From Mecca to Selma

Marion S. Trikosko

From Mecca to Selma

Malcolm X, Islam and the Civil Rights Movement

Shortly after arriving at New York’s Kennedy Airport on May 21, 1964, Malcolm X was greeted by the largest throng of newspaper reporters he had ever seen. At first, he looked around curiously, thinking that they must be there for some celebrity who had been on his flight. But soon he realized they were there for him. Malcolm X had just returned from his trip to Mecca and other parts of the Holy Land. He had also visited several nations in Africa. The reporters knew that the American Muslim leader had made a stir in the world and that from his published “Letter from Mecca,” he seemed to have gone through some sort of transformation or awakening.

Was it true, they asked, that he now accepted White men as brothers? Malcolm responded that his thinking had been broadened and that he had been “blessed … with a new insight.” “In two weeks in the Holy Land,” he explained, “I saw what I had never seen in 39 years in America. I saw all races, all colors — blue-eyed blonds to black-skinned Africans — in true brotherhood! In unity! Living as one! Worshipping as one!”

Malcolm X continued: “I know now that some White people are truly sincere, that some truly are capable of being brotherly toward a Black man. The true Islam has shown me that a blanket indictment of all White people is as wrong as when Whites make blanket indictments against Blacks.”

Indeed, Malcolm X had also traveled to the mountaintop, like Dr. Martin Luther King, where he saw something similar, which was a diverse humanity respecting and embracing each other in brotherhood and sisterhood. But for him, it was a literal mountaintop experience, not just a vision, one that he could see, touch, smell and be in communion and relationship with.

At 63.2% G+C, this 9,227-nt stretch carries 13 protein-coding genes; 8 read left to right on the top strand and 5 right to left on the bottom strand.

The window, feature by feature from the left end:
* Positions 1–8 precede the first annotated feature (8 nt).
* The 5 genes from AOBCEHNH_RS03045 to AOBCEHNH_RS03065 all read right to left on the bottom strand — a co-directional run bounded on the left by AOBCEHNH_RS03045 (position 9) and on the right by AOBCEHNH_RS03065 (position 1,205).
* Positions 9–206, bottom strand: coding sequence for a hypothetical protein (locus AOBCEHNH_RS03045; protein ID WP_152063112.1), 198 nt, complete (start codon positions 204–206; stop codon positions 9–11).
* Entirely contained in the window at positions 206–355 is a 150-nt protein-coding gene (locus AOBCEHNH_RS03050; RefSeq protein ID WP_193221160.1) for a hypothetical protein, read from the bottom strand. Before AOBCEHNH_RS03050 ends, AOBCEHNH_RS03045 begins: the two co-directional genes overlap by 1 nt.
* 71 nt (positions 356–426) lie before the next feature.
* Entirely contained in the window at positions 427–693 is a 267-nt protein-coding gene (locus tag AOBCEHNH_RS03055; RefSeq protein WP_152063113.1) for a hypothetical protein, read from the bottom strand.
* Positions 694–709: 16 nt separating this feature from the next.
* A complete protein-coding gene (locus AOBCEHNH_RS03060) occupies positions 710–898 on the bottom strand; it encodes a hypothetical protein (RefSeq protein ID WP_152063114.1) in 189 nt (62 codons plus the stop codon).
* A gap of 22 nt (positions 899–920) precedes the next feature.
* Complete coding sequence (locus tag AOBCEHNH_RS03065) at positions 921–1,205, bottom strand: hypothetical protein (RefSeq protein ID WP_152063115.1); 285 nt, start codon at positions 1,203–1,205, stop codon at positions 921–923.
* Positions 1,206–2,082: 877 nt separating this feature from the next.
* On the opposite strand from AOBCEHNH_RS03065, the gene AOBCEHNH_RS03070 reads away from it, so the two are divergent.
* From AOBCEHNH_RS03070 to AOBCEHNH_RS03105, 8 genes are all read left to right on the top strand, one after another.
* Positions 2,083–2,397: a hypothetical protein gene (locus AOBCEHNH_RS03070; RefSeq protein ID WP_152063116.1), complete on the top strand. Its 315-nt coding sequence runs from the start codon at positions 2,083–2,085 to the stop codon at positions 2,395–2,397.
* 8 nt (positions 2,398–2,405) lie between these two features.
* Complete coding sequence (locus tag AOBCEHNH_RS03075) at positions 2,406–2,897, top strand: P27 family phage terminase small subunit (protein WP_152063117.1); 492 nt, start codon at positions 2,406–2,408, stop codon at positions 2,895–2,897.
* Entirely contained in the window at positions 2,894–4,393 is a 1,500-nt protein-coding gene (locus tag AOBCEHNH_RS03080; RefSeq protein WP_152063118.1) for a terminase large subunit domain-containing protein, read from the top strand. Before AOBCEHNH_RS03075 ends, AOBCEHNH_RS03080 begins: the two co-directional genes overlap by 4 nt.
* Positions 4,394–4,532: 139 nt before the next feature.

A change inside for a change outside

As much as Malcolm was changed by what he had experienced on his spiritual and experiential journey, he nevertheless made it clear that he was now “back in America” and that his attitude toward White people had to be informed by “the White man’s (deeply rooted) racism toward the Black man” in this country. If the press was hoping that day for a message of reconciliation, they were sorely disappointed, as the leader, in a burning critique, lambasted racism in America, along with the racism of Whites globally and their attempts to dominate African and African-heritage peoples. He also made it clear that, “non-White peoples of the world are sick of the condescending White man!” And in what would be his approach in dealing with White racism in the U.S., Malcolm asked the reporters rhetorically, “Can you imagine what would happen … if all of these African-heritage peoples ever realize their blood bonds, if they ever realize they all have a common goal — if they ever unite?”

Malcolm X at a press conference in 1963 > Photo via Herman Hiller

Malcolm had changed, but just not in the mold of Dr. King, as some were hoping or even anticipating. While his intense critique of White racism in America remained the same, one of the greatest changes for Malcolm was that his toolbox of options for change became larger. While he still advocated for American Black solidarity in the U.S., he now urged for a greater solidarity, or Pan-Africanism, that would include African Americans and Africans. He soon created a formal structure known as the Organization of African American Unity to link with the Organization of African Unity. And although Malcolm believed that national and international unity of Blacks was crucial, he held open the possibility that others, including Whites, could work together for change if they were sincere, though he encouraged them to work to eradicate racism within White communities. In other words, he had now moved from no possibility of Black and White cooperation to alliance-building across racial lines.